Reluctantly siding with Grokster

In his post about the MGM v. Grokster case, Christopher Baus asks “Where’s Nick Bradbury?” It’s a fair question given my stance on software piracy, but as I’ve written before, I believe it’s a mistake to hold developers of P2P products liable for the copyright infringement of their users.

As you can imagine, that’s not an easy position for me to take since 100% of my income comes from software sales. My work is pirated left and right on file-sharing networks, so I’d probably turn a blind eye if I thought this case would affect only the current swarm of spyware-infested P2P apps that were so obviously designed for “sharing” copyrighted material. But that’s the problem. This case doesn’t just affect these piracy tools. It could affect technologies like BitTorrent which are widely used for piracy, yet have legitimate uses as well.

And I have to be concerned about how this case could impact small developers such as myself by burdening us with legal concerns. Mark Cuban hit upon this in his blog recently:

“If Grokster loses, technological innovation might not die, but it will have such a significant price tag associated with it, it will be the domain of the big corporations only.”

Look at it this way: if people use FeedDemon to subscribe to warez feeds and download copyrighted material, should my company be held liable? The idea seems ridiculous given that I obviously didn’t design FeedDemon for this purpose, but this possibility won’t seem as far-fetched if MGM wins this case.

As an aside, I look at the current crop of file-sharing software and see an opportunity for someone. As the success of iTunes has shown, there are millions of customers who are willing to dump file-sharing tools in favor of a more legitimate solution. I’d love to see a tool which enabled purchasing software as easily as you can purchase music on iTunes (look at RealArcade for a specialized example of this). These days I buy far more music than I did before I switched to iTunes, and the primary reason for this is that it’s so easy. If instead of simply clicking “Buy Now” to purchase music I had to type in my contact information, credit card details, etc., with every purchase, I’d buy a fraction of the music I currently do. Why not sell software the same way?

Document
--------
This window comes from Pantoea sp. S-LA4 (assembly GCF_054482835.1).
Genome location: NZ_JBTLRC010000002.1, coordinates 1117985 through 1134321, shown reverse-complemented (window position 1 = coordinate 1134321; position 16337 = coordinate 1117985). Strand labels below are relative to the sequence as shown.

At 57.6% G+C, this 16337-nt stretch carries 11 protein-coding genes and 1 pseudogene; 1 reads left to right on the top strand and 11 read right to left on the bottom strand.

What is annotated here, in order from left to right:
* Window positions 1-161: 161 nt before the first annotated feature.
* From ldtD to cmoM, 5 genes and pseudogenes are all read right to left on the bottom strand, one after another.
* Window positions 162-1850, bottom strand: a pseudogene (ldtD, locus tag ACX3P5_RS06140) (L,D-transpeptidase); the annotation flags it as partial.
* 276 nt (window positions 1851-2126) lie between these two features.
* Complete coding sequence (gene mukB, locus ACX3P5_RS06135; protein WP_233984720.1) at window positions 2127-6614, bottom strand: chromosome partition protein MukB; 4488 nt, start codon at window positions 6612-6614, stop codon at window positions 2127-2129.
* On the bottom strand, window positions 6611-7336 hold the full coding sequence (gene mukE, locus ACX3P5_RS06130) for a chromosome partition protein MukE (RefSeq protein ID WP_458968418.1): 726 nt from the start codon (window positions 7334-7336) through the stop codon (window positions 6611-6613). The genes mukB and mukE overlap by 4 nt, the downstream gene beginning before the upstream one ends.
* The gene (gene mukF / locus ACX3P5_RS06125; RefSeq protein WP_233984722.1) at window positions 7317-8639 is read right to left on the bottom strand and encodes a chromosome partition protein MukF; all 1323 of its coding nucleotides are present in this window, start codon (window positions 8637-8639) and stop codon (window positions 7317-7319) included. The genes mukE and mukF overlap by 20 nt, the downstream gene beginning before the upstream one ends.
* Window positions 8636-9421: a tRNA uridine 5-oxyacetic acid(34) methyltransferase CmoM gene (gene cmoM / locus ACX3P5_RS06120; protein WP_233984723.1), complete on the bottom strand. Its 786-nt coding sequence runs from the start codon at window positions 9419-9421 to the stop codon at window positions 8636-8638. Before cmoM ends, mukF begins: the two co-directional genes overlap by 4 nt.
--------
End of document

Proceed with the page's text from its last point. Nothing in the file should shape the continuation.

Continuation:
11 thoughts on “Reluctantly siding with Grokster

  1. Nick,
    Thanks for the link. I also support grokster in this case. Although I do have some concerns, also as somebody that pays the mortgage with software sales.
    On iTunes. I totally agree. I made a similar argument here:
    DRM in and of itself isn’t evil. Especially if it provides a package deal that all the involved parties (users, content owners, and distributors) can agree to. The fact that it is integrated and easy to use is enough to push many toward paid services.

  2. I agree. Almost anything can be used for an illegal or unintended purpose. I could stab you with a fork. Should we outlaw forks or make fork manufacturers liable for that?
    Until the point where the illegal uses are far and away overwhelming the legitimate uses, manufacturers should be free to produce and distribute their products free of users’ liabilities.
    The only reason MGM is suing them is because it’s easier than going after every individual user who is infringing. So they try a blanket approach which punishes everyone.

  3. One argument I’ve heard put forward is “Why dont we also ban ladders, as ladders are used by burglars to commit crimes”